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Parity, Breastfeeding Tied to ER/PR Breast Cancer Risk

Last Updated: August 17, 2011.

Higher parity is associated with an increased risk of estrogen receptor-negative/progesterone receptor-negative breast cancer in African-American women, but breastfeeding ameliorates this adverse effect, according to a study published online Aug. 16 in Cancer Epidemiology, Biomarkers & Prevention.

WEDNESDAY, Aug. 17 (HealthDay News) -- Higher parity is associated with an increased risk of estrogen receptor (ER)-negative/progesterone receptor (PR)-negative (ER/PR) breast cancer in African-American women, but breastfeeding ameliorates this adverse effect, according to a study published online Aug. 16 in Cancer Epidemiology, Biomarkers & Prevention.

Julie R. Palmer, Sc.D., from Slone Epidemiology Center at Boston University, and colleagues examined the association between parity and lactation to incidence of ER/PR and ER+/PR+ breast cancer in 59,000 African-American women. Data were collected from women followed in the Black Women's Health Study between 1995 and 2009, and 457 incident cases of ER+/PR+ and 318 cases of ER/PR breast cancer, confirmed by review of pathology data, were identified.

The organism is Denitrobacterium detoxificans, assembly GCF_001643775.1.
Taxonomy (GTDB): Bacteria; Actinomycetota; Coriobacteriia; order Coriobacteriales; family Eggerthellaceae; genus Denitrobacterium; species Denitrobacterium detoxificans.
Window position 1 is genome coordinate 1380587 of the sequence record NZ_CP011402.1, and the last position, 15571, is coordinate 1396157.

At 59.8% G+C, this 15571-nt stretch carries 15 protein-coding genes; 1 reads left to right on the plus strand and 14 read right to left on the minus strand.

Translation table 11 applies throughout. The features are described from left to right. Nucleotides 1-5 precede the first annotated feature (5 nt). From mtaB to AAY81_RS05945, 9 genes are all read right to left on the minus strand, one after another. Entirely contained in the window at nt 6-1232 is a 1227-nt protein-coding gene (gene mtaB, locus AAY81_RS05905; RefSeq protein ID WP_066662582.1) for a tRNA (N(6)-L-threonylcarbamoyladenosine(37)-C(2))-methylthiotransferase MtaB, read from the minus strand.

The investigators found that higher parity was correlated with an increased risk of ER/PR breast cancer (hazard ratio [HR], 1.48; 95 percent confidence interval [CI], 0.98 to 1.84 for three or more versus zero births), and with a lowered risk of ER+/PR+ cancer (HR, 0.53; 95 percent CI, 0.39 to 0.73 for three or more versus zero births). High parity was not correlated with an increased incidence of ER/PR breast cancer among women who had breastfed. However, the inverse correlation between high parity and ER+/PR+ cancer remained.

"The higher incidence of ER/PR breast cancer in African-American women may be explained in part by their higher parity and lower prevalence of breastfeeding relative to white women," the authors write. "Increased breastfeeding may lead to a reduction in the incidence of this breast cancer subtype."

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